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Withdrawal of artificial nutrition and hydration (ANH) is ethically justified for patients with irreversible disorders of consciousness (coma, vegetative (VS), minimally conscious state (MCS)) . However, the absence of definite ethical steps within the medical community makes objective end-of-life decisions difficult to take. The present survey aims to debrief attitudes towards end-of-life decisions in these patients in order to facilitate future guidelines.
A 16-item questionnaire around various issues on consciousness was presented to attendees at conferences in Europe. Data were obtained from 3,672 respondents (M age 36 ± 16 years, range 14 to 88; 55% women; 34 EU countries) and were analyzed with SPSS v. 16.0.
Sixty-seven percent (n = 2,454) agreed with ANH withdrawal in chronic VS (31%, n = 1,138 disagreed; 2%, n = 80 no response). A significant agreement was expressed by nonreligious respondents (vs religious; B = 0.70, P < 0.001) and nonmedical professionals (vs doctors; B = 0.34, P = 0.001). Significant disagreement was expressed by women (vs men; B = -0.25, P = 0.004), central and south Europeans (vs northern; B = -0.85, P < 0.001 and B = -1.23, P < 0.001, respectively) and those of higher age (B = -0.008, P = 0.01). Eighty percent (n = 2,956) did not wish to stay alive if themselves were in a permanent VS (18%, n = 625 wished to stay alive; 2%, n = 64 no response). Seventy-eight percent considered that being in permanent VS is worse than death for the patient's family (55% considered it worse than death for patients themselves). Sixty-nine percent (n = 2,523) disagreed with ANH withdrawal in chronic MCS (29%, n = 1,073 agreed; 2%, n = 76 no response). A significant disagreement was expressed by central and south Europeans (vs northern; B = -0.58, P < 0.001 and B = -1.3, P < 0.001, respectively) and respondents of higher age (B = -0.007, P = 0.019); a significant agreement was expressed by non-religious respondents (vs religious; B = 0.65, P < 0.001). Sixty-four percent (n = 2,355) did not wish to be kept alive if themselves were in a permanent MCS (34%, n = 1,248 wished to stay alive; 2%, n = 69 no response). Forty percent considered that being in a MCS is worse than VS for the patient's family (50% considered it worse than VS for patients themselves).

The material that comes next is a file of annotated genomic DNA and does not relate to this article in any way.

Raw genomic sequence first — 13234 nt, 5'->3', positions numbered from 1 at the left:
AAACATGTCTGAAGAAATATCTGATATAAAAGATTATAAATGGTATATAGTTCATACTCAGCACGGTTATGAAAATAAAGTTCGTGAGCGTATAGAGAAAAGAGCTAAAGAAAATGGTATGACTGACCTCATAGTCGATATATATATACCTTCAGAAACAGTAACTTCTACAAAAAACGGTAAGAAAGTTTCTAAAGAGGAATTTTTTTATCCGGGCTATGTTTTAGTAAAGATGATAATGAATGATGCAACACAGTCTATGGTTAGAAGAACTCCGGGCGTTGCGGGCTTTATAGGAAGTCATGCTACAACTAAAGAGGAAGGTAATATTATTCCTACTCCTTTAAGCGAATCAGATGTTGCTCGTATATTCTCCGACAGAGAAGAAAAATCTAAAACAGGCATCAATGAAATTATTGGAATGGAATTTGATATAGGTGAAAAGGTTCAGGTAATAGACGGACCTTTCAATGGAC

These findings raise important ethical issues concerning our care for patients with chronic disorders of consciousness. In light of high rates of diagnostic error in these patients , the necessity for adapted standards of care is warranted.